Tyson Street Beach
Tyson Street Beach, also known as Tyson Street Park, is within walking distance of the Oceanside Pier. Lifeguard Tower 5 is located here. Since the park is just a few feet from the beach, it is great for picnics. Stairs are provided for beach and park access from Pacific Street. Due to crowds in this area during the summer months, it is necessary to prohibit surfing here for the safety of swimmers and waders. The area will be marked with a black ball flag, checkered flag and swim-surf signs. Amenities: Wide grassy play yard, picnic tables, benches, playground, snack stand (in the summer months only), restrooms, showers, and public phone. Pay parking lot located where Seagaze meets South The Strand, while metered parking is available on Pacific Street. Two handicapped parking spaces are available on The Strand.
Wisconsin Street Beach
Wisconsin Street Beach is located at Wisconsin Street and The Strand. The south Strand is a one-way, southbound street that parallels the beach. There is a ramp just north of lifeguard Tower 7 for access to the beach. This is Oceanside's least frequented beach due to the beach being narrow. When the tide is high, the water comes all the way to the rocks, leaving very little or no beach at all. The ocean in this area is open to all water activities. Amenities: Snack shop, restrooms, showers, and a public telephone. Pay parking lot and parking along Pacific Street.
Oceanside Boulevard Beach
Oceanside Boulevard Beach offers more actual beach than its neighbor, Buccaneer Beach. All along the beachfront, there are private homes facing the ocean. During the summer months there is an area directly in front of the lifeguard tower (Tower 9) approximately 200 ft., that is designated for swimmers, waders, and bodyboarders only. For safety precautions, this area is closed to surfing and will be marked by checkered flags and swim-surf signs. There is a very large rock that sits in the surfline approximately 300 feet south of the lifeguard tower and can be seen at low tide.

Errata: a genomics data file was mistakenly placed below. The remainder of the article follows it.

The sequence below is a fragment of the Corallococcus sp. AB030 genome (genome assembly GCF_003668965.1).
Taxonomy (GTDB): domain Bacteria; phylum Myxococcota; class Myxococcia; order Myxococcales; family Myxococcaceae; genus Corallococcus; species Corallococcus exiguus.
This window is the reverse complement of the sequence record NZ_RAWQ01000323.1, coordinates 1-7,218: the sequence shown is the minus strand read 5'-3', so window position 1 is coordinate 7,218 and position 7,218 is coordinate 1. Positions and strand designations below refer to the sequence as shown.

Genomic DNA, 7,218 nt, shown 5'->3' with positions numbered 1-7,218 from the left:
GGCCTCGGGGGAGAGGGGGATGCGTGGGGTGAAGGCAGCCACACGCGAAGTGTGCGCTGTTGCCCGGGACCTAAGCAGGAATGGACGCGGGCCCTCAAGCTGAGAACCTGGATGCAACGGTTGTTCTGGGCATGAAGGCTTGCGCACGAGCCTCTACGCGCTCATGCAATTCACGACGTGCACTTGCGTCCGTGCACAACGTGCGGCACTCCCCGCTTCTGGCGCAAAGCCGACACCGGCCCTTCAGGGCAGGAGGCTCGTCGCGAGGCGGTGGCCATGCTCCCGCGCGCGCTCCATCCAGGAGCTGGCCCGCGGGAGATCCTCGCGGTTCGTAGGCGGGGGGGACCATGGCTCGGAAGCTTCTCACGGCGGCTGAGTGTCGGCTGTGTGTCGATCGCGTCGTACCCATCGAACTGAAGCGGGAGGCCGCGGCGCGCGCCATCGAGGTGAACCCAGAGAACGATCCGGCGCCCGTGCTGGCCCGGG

Amenities: Parking is available along Pacific Street and the neighboring streets.
1500 South Pacific Street, 1/2 Mile north of Cassidy.
Barely 150 feet wide, this beach is more like a sandy break in the wall of condos that separates Pacific Street from the Oceanside breakers. You'll find this family beach frequented by sun worshippers working on their tans.
Amenities: Park with jungle gym, full basketball court, barbeque grills, public restrooms, picnic tables, snack bar, showers, and public telephone. Free parking lot.
BEACH SAFETY TIPS
Compliments of the City of Oceanside Beaches, Parks, and Rec. Dept.
Safety Tips-- The beach can be a safe and enjoyable place by simply following these ocean safety guidelines:
- It is a good idea to familiarize oneself with surf/ocean conditions by asking a lifeguard, and observe the surf warning flags on active lifeguard towers:
- Keep in mind that ocean conditions can vary and change quickly from one location to another.
- Remember that rip currents cause 95% of all rescues. Be able to identify rip currents and learn how to get out of them by swimming parallel to the shore.
- Use swim fins. You can swim safer, faster, and catch waves more easily. If fish use them, why can't we?
- Swim and board surf in designated areas.
- Avoid diving head first into water or allow your head to be driven down to the bottom. This can cause paralysis, spinal injury, or even death!
- Attention Parents! Keep an eye out for inshore holes. Water that is waist deep for you may be over your child's head.
Rip currents are the most common hazards found at the beach. Mistakenly called "undertow" or "rip tides", they form when water pushed shoreward by waves rapidly returns seaward by way of a river-like current. They can be identified by looking for the dirty, sometimes foamy, water moving seaward through the waves. To get out of one, stay calm and swim parallel to shore until you are out of the flowing current (usually about 50 yards).